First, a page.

I Am an Unrelenting Enemy of the Smartphone
As far back as 1890, Mark Twain sent out this Christmas message:
It is my heart-warm and world-embracing Christmas hope and aspiration that all of us-the high, the low, the rich, the poor, the admired, the despised, the loved, the hated, the civilized, the savage-may-eventually be gathered together in heaven of everlasting rest and peace and bliss-except the inventor of the telephone.
I have more or less come to terms with my land line. (“What’s that?”) I’m pretty good at sorting out the fakers and phishers who make up most of my calls. (“We’re canceling your Amazon account because [Click]” and “Your account with Apple [Click].”) One just has to be hyper skeptical with all robocalls and perhaps a majority of live callers.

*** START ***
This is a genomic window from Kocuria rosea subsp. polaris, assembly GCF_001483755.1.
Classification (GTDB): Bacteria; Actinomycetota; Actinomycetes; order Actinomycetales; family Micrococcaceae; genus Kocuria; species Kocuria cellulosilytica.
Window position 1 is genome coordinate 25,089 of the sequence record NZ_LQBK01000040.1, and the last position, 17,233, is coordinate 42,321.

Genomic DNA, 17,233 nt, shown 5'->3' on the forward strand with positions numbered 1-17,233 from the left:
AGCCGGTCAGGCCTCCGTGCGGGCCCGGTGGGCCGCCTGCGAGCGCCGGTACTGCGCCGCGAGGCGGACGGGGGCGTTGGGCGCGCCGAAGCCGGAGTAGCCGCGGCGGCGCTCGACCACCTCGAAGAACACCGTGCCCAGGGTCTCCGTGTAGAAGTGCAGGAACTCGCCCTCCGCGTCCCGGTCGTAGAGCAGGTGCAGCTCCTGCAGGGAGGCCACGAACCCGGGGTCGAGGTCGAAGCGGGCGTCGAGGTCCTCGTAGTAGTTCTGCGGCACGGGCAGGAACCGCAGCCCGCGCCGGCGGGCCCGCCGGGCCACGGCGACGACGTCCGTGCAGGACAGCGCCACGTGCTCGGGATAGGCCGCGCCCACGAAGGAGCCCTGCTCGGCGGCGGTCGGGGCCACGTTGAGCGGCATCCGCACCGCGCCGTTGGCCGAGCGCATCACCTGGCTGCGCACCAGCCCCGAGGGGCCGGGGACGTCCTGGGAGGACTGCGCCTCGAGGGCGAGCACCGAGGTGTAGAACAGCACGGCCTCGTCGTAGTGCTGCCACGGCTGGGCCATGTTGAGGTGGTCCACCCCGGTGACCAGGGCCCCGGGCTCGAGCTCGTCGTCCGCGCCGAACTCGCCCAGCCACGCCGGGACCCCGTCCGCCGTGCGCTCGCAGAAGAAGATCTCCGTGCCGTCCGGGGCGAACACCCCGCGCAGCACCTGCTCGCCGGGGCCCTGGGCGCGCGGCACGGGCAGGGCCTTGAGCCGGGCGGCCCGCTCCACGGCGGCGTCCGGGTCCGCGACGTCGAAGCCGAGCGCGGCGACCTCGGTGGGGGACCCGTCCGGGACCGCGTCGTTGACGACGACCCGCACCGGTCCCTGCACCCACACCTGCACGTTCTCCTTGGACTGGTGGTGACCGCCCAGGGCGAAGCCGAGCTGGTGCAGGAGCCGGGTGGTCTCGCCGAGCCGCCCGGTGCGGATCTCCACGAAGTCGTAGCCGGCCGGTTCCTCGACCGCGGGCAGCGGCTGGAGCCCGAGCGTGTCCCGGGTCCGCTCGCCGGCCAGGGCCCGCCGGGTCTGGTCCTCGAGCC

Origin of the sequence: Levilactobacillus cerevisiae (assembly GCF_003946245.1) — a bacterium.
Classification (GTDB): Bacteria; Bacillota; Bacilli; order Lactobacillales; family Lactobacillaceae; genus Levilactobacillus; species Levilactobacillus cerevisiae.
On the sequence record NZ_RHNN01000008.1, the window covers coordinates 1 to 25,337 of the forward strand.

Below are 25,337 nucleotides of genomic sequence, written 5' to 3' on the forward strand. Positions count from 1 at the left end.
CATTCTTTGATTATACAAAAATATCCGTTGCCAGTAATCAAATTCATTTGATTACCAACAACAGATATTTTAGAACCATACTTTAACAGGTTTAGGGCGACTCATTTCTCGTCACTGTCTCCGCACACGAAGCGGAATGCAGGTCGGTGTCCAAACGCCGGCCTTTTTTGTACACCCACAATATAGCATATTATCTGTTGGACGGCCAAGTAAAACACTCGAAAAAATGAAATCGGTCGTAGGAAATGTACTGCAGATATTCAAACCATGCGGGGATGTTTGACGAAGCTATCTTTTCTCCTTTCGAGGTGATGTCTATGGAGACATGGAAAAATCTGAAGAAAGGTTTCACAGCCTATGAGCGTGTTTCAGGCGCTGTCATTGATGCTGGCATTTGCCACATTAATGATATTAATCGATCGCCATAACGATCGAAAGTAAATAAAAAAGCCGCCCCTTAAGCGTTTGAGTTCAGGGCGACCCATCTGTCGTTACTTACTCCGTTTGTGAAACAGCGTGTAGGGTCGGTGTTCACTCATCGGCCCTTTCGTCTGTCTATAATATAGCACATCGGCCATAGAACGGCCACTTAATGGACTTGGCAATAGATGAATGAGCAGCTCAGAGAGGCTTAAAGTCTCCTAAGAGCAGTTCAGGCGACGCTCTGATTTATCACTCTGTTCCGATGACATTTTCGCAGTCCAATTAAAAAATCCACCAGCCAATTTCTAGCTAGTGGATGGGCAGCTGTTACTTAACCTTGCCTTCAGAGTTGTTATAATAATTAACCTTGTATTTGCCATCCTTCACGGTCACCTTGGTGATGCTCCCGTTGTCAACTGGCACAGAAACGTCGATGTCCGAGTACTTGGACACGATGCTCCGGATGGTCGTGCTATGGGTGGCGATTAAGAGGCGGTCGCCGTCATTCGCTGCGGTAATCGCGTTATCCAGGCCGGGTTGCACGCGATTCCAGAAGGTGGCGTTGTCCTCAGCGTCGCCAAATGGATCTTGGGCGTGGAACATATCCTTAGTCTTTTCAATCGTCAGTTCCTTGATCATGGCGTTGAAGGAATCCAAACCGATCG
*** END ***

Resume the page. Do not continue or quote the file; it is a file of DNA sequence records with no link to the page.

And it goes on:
But there is something about the cell phone which makes it irritating in the extreme:
- It’s ridiculously expensive
- It turns most callers in public places into boors
- Particularly with the smart phone, it is dangerously distracting—particularly on the road
- Too many parking spaces are occupied by idiots fingering their smart phones
- Everyone assumes you have one
- The screens are so tiny that, past a certain age, one can’t view them comfortably
- What passes for a keyboard with cell phones is a sick joke
Today, I couldn’t get into my personal accounting system on QuickBooks Online because Intuit decided I had to change my password. To prove that I am me, they sent a code to my cell phone. I couldn’t view the code because the first text message on my system was corrupted, so I had to restore factory settings and destroy all five text messages. (No problem, that.)
People occasionally call me on my cell phone, but I never answer calls because most of them are in Chinese; so I would rather keep my cell shut off except when I have to place an emergency call. (That’s the only good thing about cell phones.)
Sorry about the rant. Why do I get the feeling with most technical innovations that they are one step forward and two steps back?
You must be logged in to post a comment.